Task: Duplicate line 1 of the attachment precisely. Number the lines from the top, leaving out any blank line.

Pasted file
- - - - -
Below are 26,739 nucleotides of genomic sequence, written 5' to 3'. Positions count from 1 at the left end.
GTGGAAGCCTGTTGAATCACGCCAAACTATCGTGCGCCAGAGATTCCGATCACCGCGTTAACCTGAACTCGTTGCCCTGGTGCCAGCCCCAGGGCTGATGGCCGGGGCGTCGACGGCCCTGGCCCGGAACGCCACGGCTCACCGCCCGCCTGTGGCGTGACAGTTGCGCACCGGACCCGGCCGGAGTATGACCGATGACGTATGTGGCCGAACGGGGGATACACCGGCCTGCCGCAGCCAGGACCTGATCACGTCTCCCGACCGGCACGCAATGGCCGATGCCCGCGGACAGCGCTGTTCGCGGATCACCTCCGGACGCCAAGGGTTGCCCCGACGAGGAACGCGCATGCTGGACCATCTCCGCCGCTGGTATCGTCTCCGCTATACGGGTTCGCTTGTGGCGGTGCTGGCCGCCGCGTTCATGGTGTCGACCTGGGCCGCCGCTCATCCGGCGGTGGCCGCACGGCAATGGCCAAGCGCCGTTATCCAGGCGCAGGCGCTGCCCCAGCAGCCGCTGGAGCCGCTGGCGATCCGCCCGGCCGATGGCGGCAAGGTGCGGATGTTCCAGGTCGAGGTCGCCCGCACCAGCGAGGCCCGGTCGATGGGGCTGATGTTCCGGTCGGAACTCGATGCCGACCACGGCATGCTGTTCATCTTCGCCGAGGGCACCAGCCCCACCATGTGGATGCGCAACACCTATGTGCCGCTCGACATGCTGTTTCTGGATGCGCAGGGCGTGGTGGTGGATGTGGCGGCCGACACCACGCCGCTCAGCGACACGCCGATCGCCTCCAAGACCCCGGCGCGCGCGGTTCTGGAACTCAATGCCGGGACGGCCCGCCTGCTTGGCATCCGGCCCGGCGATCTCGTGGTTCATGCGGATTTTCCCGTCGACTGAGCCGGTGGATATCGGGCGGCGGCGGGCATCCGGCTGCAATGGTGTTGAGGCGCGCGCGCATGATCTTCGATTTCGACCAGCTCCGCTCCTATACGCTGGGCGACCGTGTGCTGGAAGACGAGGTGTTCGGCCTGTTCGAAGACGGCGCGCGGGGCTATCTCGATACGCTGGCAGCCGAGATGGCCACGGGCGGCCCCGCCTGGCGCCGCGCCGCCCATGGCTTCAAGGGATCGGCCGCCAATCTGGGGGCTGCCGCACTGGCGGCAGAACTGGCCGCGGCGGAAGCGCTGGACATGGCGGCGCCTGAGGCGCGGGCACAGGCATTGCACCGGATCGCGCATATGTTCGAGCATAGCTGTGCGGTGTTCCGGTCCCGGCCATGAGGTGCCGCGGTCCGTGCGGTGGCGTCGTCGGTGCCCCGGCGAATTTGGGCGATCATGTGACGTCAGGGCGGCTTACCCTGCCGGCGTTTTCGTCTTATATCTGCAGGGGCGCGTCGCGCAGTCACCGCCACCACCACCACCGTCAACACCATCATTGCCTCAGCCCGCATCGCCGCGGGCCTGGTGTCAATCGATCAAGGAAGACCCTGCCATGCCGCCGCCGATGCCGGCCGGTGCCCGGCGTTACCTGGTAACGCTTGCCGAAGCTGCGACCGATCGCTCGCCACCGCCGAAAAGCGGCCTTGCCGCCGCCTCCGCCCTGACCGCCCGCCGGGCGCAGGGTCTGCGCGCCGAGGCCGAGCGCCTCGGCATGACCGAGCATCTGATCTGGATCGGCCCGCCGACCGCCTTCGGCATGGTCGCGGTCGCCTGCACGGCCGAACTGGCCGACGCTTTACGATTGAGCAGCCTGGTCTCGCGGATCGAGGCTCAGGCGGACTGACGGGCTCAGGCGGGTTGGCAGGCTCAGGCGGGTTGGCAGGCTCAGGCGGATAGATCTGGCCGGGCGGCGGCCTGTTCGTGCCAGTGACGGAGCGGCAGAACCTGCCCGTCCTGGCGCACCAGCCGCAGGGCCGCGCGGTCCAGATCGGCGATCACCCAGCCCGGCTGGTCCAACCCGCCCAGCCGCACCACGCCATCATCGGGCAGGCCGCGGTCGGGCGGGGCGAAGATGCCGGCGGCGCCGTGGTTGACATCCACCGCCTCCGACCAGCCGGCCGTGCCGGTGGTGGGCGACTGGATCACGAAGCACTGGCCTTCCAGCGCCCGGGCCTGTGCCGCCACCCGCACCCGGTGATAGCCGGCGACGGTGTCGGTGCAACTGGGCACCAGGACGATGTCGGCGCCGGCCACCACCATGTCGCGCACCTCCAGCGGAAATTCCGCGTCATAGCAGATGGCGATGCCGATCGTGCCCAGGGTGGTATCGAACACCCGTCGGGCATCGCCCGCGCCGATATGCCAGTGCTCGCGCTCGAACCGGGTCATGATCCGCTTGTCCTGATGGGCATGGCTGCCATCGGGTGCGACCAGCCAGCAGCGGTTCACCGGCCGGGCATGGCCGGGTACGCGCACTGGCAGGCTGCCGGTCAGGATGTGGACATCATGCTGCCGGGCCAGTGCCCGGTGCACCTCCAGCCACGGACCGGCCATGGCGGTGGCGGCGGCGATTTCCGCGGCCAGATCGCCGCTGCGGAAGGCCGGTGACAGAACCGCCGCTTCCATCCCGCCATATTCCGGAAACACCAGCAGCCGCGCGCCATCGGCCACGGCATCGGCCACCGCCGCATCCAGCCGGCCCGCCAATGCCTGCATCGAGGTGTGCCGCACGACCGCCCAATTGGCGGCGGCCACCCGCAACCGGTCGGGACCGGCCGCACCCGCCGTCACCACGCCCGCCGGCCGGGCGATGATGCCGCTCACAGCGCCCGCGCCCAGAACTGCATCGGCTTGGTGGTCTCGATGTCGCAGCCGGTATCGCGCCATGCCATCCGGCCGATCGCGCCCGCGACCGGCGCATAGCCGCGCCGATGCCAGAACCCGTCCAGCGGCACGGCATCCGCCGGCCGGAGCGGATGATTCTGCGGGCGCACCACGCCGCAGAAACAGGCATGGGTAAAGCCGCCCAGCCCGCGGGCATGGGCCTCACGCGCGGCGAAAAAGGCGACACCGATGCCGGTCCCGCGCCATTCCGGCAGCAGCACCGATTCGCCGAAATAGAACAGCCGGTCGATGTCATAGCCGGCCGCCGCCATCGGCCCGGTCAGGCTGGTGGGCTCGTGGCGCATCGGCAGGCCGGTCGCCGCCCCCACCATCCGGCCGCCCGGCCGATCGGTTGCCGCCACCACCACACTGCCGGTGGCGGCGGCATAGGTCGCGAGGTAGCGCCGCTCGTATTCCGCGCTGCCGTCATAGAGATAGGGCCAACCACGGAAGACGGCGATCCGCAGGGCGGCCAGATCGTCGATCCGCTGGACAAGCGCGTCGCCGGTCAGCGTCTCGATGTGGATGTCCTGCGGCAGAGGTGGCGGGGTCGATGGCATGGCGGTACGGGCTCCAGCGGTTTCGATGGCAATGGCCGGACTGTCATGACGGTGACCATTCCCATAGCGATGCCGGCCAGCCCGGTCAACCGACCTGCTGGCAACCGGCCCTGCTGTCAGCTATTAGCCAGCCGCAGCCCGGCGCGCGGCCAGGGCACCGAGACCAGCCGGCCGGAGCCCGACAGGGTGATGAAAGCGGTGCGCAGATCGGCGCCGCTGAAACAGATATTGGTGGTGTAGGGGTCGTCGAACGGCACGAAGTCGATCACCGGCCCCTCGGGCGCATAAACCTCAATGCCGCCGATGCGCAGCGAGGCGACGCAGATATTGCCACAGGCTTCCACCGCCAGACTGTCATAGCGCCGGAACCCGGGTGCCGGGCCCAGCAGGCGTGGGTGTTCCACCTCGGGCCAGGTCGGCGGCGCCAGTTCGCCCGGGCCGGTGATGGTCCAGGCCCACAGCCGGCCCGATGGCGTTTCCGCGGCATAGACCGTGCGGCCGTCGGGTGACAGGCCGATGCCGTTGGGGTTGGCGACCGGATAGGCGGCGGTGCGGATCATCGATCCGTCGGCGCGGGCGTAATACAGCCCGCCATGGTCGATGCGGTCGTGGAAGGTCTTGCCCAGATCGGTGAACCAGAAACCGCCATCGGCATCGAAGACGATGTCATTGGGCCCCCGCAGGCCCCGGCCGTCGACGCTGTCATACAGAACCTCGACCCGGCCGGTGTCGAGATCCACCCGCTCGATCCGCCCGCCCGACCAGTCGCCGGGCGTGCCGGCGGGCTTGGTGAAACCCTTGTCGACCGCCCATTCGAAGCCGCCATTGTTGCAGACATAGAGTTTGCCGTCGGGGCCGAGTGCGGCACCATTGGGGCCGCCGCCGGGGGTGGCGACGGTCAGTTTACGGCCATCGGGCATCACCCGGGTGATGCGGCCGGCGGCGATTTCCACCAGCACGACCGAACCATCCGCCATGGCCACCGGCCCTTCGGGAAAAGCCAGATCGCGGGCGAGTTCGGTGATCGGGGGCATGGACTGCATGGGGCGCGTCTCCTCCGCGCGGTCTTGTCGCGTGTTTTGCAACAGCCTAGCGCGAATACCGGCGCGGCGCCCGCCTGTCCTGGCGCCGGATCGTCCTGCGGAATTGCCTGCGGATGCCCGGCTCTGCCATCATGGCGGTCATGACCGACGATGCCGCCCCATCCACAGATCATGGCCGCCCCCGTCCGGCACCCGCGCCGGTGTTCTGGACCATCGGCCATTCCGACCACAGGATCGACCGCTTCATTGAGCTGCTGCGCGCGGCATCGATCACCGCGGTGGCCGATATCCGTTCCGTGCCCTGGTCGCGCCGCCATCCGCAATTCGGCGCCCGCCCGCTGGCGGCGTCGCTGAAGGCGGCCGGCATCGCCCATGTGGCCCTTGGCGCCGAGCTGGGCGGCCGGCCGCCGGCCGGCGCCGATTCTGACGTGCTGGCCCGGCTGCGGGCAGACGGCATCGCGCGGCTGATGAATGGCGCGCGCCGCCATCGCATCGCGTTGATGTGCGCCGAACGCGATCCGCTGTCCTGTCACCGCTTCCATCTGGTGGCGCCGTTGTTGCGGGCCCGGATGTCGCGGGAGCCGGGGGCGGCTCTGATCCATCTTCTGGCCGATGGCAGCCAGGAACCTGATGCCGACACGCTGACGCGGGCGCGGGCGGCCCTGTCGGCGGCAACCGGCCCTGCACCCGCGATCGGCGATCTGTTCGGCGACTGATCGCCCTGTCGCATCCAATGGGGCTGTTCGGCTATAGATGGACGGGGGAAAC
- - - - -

Below are 26,739 nucleotides of genomic sequence, written 5' to 3'. Positions count from 1 at the left end.